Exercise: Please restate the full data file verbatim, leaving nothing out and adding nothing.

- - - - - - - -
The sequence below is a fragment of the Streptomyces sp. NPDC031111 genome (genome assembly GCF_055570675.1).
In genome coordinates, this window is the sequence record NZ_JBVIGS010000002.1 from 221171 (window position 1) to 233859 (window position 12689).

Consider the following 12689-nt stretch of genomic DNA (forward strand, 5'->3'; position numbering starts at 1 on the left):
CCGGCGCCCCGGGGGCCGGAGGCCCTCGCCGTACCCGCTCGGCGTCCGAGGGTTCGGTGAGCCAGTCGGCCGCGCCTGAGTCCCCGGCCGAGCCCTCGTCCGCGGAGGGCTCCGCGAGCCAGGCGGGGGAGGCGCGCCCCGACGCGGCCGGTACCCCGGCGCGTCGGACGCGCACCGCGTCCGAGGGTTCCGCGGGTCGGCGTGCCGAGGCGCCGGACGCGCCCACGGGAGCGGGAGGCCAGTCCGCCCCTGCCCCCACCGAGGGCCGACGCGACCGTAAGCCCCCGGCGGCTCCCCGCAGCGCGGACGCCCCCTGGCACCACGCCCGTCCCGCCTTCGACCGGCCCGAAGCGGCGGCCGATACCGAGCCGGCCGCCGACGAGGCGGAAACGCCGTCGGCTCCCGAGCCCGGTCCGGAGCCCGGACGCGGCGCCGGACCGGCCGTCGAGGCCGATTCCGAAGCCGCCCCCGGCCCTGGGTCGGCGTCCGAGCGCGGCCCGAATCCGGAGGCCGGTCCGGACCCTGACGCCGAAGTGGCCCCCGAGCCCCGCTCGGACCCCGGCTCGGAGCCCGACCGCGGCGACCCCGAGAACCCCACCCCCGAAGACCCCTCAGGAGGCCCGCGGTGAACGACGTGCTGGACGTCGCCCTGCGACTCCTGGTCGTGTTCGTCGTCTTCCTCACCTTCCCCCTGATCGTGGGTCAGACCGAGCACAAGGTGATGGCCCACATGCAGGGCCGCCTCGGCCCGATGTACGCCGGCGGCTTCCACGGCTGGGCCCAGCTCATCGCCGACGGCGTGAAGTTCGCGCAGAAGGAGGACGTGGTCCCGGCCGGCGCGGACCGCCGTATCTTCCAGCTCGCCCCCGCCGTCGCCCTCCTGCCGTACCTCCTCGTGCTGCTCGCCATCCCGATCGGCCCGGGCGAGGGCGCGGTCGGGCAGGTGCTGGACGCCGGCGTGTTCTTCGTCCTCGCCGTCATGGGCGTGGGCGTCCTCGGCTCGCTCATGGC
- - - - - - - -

The sequence below is a fragment of the Streptomyces sp. NPDC031111 genome (genome assembly GCF_055570675.1).
In genome coordinates, this window is the sequence record NZ_JBVIGS010000002.1 from 221171 (window position 1) to 233859 (window position 12689).

Consider the following 12689-nt stretch of genomic DNA (forward strand, 5'->3'; position numbering starts at 1 on the left):
CCGGCGCCCCGGGGGCCGGAGGCCCTCGCCGTACCCGCTCGGCGTCCGAGGGTTCGGTGAGCCAGTCGGCCGCGCCTGAGTCCCCGGCCGAGCCCTCGTCCGCGGAGGGCTCCGCGAGCCAGGCGGGGGAGGCGCGCCCCGACGCGGCCGGTACCCCGGCGCGTCGGACGCGCACCGCGTCCGAGGGTTCCGCGGGTCGGCGTGCCGAGGCGCCGGACGCGCCCACGGGAGCGGGAGGCCAGTCCGCCCCTGCCCCCACCGAGGGCCGACGCGACCGTAAGCCCCCGGCGGCTCCCCGCAGCGCGGACGCCCCCTGGCACCACGCCCGTCCCGCCTTCGACCGGCCCGAAGCGGCGGCCGATACCGAGCCGGCCGCCGACGAGGCGGAAACGCCGTCGGCTCCCGAGCCCGGTCCGGAGCCCGGACGCGGCGCCGGACCGGCCGTCGAGGCCGATTCCGAAGCCGCCCCCGGCCCTGGGTCGGCGTCCGAGCGCGGCCCGAATCCGGAGGCCGGTCCGGACCCTGACGCCGAAGTGGCCCCCGAGCCCCGCTCGGACCCCGGCTCGGAGCCCGACCGCGGCGACCCCGAGAACCCCACCCCCGAAGACCCCTCAGGAGGCCCGCGGTGAACGACGTGCTGGACGTCGCCCTGCGACTCCTGGTCGTGTTCGTCGTCTTCCTCACCTTCCCCCTGATCGTGGGTCAGACCGAGCACAAGGTGATGGCCCACATGCAGGGCCGCCTCGGCCCGATGTACGCCGGCGGCTTCCACGGCTGGGCCCAGCTCATCGCCGACGGCGTGAAGTTCGCGCAGAAGGAGGACGTGGTCCCGGCCGGCGCGGACCGCCGTATCTTCCAGCTCGCCCCCGCCGTCGCCCTCCTGCCGTACCTCCTCGTGCTGCTCGCCATCCCGATCGGCCCGGGCGAGGGCGCGGTCGGGCAGGTGCTGGACGCCGGCGTGTTCTTCGTCCTCGCCGTCATGGGCGTGGGCGTCCTCGGCTCGCTCATGGC